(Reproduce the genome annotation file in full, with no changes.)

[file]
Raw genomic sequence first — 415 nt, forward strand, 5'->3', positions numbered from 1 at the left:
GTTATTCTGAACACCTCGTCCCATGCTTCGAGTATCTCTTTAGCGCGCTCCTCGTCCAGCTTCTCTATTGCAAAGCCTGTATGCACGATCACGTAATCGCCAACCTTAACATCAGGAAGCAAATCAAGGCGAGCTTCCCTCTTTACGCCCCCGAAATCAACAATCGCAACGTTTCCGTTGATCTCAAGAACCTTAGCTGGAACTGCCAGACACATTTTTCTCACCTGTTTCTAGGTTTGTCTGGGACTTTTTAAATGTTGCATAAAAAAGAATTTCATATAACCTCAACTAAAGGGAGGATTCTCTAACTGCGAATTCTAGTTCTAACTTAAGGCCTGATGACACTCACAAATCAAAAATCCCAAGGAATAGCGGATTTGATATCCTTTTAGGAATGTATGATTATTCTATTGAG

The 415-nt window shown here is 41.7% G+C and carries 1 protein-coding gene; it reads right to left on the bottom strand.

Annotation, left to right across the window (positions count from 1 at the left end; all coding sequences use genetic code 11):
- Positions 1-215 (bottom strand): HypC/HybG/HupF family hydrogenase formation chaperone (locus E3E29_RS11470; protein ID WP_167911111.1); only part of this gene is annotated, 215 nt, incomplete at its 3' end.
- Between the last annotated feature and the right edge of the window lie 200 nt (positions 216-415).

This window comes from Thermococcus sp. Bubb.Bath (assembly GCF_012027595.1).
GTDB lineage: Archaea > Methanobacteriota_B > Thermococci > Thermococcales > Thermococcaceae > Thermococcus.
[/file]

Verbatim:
Raw genomic sequence first — 415 nt, forward strand, 5'->3', positions numbered from 1 at the left:
GTTATTCTGAACACCTCGTCCCATGCTTCGAGTATCTCTTTAGCGCGCTCCTCGTCCAGCTTCTCTATTGCAAAGCCTGTATGCACGATCACGTAATCGCCAACCTTAACATCAGGAAGCAAATCAAGGCGAGCTTCCCTCTTTACGCCCCCGAAATCAACAATCGCAACGTTTCCGTTGATCTCAAGAACCTTAGCTGGAACTGCCAGACACATTTTTCTCACCTGTTTCTAGGTTTGTCTGGGACTTTTTAAATGTTGCATAAAAAAGAATTTCATATAACCTCAACTAAAGGGAGGATTCTCTAACTGCGAATTCTAGTTCTAACTTAAGGCCTGATGACACTCACAAATCAAAAATCCCAAGGAATAGCGGATTTGATATCCTTTTAGGAATGTATGATTATTCTATTGAG

The 415-nt window shown here is 41.7% G+C and carries 1 protein-coding gene; it reads right to left on the bottom strand.

Annotation, left to right across the window (positions count from 1 at the left end; all coding sequences use genetic code 11):
- Positions 1-215 (bottom strand): HypC/HybG/HupF family hydrogenase formation chaperone (locus E3E29_RS11470; protein ID WP_167911111.1); only part of this gene is annotated, 215 nt, incomplete at its 3' end.
- Between the last annotated feature and the right edge of the window lie 200 nt (positions 216-415).

This window comes from Thermococcus sp. Bubb.Bath (assembly GCF_012027595.1).
GTDB lineage: Archaea > Methanobacteriota_B > Thermococci > Thermococcales > Thermococcaceae > Thermococcus.